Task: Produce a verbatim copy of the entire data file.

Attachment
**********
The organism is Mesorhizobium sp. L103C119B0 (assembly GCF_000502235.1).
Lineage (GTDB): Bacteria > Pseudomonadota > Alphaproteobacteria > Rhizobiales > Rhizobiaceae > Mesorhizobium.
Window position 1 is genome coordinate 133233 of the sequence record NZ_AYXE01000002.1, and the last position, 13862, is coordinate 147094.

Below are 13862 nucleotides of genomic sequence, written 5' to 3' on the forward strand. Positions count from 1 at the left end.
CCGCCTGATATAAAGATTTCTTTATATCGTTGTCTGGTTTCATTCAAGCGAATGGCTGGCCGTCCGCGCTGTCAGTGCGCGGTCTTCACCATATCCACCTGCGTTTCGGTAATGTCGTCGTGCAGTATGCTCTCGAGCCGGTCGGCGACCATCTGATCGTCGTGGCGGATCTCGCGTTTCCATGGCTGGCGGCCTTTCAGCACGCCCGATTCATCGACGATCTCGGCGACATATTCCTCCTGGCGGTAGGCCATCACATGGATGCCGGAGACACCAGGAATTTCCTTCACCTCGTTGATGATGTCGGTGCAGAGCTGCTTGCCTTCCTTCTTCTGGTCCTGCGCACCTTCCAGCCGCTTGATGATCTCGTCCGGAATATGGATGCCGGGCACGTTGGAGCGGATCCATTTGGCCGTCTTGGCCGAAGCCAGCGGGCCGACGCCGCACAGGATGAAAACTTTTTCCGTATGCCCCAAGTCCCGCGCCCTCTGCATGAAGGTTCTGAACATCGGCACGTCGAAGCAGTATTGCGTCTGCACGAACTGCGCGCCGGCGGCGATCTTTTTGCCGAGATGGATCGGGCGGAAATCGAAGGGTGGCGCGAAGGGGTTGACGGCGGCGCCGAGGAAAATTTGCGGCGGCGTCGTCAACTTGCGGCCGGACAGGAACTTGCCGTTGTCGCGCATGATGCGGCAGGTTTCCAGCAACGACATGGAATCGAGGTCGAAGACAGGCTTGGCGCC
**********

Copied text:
The organism is Mesorhizobium sp. L103C119B0 (assembly GCF_000502235.1).
Lineage (GTDB): Bacteria > Pseudomonadota > Alphaproteobacteria > Rhizobiales > Rhizobiaceae > Mesorhizobium.
Window position 1 is genome coordinate 133233 of the sequence record NZ_AYXE01000002.1, and the last position, 13862, is coordinate 147094.

Below are 13862 nucleotides of genomic sequence, written 5' to 3' on the forward strand. Positions count from 1 at the left end.
CCGCCTGATATAAAGATTTCTTTATATCGTTGTCTGGTTTCATTCAAGCGAATGGCTGGCCGTCCGCGCTGTCAGTGCGCGGTCTTCACCATATCCACCTGCGTTTCGGTAATGTCGTCGTGCAGTATGCTCTCGAGCCGGTCGGCGACCATCTGATCGTCGTGGCGGATCTCGCGTTTCCATGGCTGGCGGCCTTTCAGCACGCCCGATTCATCGACGATCTCGGCGACATATTCCTCCTGGCGGTAGGCCATCACATGGATGCCGGAGACACCAGGAATTTCCTTCACCTCGTTGATGATGTCGGTGCAGAGCTGCTTGCCTTCCTTCTTCTGGTCCTGCGCACCTTCCAGCCGCTTGATGATCTCGTCCGGAATATGGATGCCGGGCACGTTGGAGCGGATCCATTTGGCCGTCTTGGCCGAAGCCAGCGGGCCGACGCCGCACAGGATGAAAACTTTTTCCGTATGCCCCAAGTCCCGCGCCCTCTGCATGAAGGTTCTGAACATCGGCACGTCGAAGCAGTATTGCGTCTGCACGAACTGCGCGCCGGCGGCGATCTTTTTGCCGAGATGGATCGGGCGGAAATCGAAGGGTGGCGCGAAGGGGTTGACGGCGGCGCCGAGGAAAATTTGCGGCGGCGTCGTCAACTTGCGGCCGGACAGGAACTTGCCGTTGTCGCGCATGATGCGGCAGGTTTCCAGCAACGACATGGAATCGAGGTCGAAGACAGGCTTGGCGCC